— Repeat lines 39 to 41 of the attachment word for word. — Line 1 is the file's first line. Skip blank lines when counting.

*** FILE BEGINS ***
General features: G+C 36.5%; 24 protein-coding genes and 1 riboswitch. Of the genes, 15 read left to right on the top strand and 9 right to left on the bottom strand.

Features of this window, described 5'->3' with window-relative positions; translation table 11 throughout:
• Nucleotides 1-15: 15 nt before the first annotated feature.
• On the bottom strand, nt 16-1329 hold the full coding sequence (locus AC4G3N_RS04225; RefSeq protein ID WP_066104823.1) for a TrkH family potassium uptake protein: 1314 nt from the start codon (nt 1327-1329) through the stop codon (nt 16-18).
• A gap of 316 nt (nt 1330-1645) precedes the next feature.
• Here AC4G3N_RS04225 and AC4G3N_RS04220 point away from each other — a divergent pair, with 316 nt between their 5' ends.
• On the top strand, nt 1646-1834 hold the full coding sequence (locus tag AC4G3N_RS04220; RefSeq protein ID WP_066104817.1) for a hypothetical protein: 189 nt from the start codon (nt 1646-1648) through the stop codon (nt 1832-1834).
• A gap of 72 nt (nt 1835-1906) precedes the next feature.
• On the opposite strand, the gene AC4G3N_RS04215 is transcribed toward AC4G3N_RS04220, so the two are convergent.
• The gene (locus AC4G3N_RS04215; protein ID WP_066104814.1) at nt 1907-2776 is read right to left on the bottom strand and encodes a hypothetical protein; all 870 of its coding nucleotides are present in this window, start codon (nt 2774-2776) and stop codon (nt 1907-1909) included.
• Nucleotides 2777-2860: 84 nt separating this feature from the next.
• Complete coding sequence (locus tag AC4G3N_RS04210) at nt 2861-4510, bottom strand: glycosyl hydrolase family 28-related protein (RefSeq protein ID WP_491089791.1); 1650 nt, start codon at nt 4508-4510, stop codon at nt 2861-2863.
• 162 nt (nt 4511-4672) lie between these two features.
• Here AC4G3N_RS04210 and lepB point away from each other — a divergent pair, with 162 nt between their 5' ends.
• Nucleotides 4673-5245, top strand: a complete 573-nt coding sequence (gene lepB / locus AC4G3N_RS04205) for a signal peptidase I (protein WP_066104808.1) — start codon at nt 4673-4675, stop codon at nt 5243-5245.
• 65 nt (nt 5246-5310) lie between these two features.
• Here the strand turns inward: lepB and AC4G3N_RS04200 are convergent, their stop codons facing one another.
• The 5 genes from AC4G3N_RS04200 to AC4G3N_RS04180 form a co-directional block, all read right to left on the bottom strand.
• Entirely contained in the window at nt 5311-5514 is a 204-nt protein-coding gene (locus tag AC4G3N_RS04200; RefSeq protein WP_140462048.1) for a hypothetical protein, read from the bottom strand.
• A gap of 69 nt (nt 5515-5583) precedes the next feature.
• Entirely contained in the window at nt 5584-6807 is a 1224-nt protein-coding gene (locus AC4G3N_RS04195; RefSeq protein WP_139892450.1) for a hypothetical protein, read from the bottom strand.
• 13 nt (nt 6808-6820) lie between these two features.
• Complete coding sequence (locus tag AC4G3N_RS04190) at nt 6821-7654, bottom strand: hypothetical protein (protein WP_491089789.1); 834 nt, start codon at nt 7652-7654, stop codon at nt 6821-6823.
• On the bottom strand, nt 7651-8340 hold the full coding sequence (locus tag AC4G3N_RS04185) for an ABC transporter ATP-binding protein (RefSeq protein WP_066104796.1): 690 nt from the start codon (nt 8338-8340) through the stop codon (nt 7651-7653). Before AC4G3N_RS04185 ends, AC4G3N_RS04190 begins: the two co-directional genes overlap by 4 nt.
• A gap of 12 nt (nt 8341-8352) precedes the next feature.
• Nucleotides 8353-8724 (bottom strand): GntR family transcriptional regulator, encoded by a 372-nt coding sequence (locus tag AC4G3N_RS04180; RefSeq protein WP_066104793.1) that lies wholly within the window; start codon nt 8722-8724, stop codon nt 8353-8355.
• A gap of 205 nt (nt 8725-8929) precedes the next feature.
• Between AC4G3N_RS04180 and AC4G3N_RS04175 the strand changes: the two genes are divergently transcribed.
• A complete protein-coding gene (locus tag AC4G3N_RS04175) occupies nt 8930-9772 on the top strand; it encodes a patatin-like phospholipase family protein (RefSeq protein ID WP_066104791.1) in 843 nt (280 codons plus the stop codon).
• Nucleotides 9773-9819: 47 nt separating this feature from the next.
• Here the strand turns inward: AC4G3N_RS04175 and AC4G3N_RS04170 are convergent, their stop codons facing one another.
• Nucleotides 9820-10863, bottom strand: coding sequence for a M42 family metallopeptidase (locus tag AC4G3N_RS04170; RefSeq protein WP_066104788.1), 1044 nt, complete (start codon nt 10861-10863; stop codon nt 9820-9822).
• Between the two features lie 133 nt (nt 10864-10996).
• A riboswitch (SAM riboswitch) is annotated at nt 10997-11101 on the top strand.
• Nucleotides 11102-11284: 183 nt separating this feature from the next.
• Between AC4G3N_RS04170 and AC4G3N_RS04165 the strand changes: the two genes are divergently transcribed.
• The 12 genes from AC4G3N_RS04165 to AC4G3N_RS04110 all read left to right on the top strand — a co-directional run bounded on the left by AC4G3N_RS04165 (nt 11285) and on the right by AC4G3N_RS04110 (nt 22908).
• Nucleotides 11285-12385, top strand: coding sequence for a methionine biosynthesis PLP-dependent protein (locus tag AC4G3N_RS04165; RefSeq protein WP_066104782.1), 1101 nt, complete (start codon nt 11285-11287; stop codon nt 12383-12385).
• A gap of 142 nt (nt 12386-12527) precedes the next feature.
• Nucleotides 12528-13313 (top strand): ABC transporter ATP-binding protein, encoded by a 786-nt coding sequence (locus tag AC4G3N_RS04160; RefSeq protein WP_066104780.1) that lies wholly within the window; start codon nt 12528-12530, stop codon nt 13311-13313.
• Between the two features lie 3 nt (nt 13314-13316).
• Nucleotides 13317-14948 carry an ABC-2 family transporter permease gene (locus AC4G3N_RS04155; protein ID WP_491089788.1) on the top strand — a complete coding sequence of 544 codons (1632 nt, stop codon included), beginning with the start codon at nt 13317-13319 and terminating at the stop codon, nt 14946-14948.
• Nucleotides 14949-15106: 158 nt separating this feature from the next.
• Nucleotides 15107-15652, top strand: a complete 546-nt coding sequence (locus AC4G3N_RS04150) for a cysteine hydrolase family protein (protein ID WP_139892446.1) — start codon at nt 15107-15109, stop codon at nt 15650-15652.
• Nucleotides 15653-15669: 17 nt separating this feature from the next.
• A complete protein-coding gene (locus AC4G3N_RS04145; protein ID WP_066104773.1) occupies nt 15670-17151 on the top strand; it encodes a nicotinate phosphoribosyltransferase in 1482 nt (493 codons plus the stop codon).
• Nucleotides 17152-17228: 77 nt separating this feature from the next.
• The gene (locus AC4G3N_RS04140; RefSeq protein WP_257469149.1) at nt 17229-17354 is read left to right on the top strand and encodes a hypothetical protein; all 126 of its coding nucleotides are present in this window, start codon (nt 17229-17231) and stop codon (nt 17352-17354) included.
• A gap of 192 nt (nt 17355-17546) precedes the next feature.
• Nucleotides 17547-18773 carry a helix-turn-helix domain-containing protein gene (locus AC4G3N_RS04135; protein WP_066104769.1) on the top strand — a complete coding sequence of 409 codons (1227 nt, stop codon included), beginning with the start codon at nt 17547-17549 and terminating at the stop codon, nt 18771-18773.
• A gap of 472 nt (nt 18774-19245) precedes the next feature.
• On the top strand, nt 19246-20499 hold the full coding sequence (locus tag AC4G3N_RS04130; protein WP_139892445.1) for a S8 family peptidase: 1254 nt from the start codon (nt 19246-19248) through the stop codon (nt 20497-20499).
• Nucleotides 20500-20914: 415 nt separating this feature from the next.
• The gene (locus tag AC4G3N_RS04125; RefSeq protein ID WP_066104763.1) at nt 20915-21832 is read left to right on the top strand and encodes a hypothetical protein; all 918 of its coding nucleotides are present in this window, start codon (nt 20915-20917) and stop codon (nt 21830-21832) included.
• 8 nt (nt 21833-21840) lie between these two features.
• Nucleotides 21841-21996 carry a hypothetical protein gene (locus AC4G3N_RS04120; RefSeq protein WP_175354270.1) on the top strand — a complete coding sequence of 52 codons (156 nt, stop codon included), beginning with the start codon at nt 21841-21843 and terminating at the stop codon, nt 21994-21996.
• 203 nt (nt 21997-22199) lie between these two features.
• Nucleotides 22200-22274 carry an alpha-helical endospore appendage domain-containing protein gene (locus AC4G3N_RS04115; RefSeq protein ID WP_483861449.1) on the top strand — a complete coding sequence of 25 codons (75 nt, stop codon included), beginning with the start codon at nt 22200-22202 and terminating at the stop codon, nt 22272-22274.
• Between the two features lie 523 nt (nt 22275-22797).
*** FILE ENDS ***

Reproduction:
• A gap of 142 nt (nt 12386-12527) precedes the next feature.
• Nucleotides 12528-13313 (top strand): ABC transporter ATP-binding protein, encoded by a 786-nt coding sequence (locus tag AC4G3N_RS04160; RefSeq protein WP_066104780.1) that lies wholly within the window; start codon nt 12528-12530, stop codon nt 13311-13313.
• Between the two features lie 3 nt (nt 13314-13316).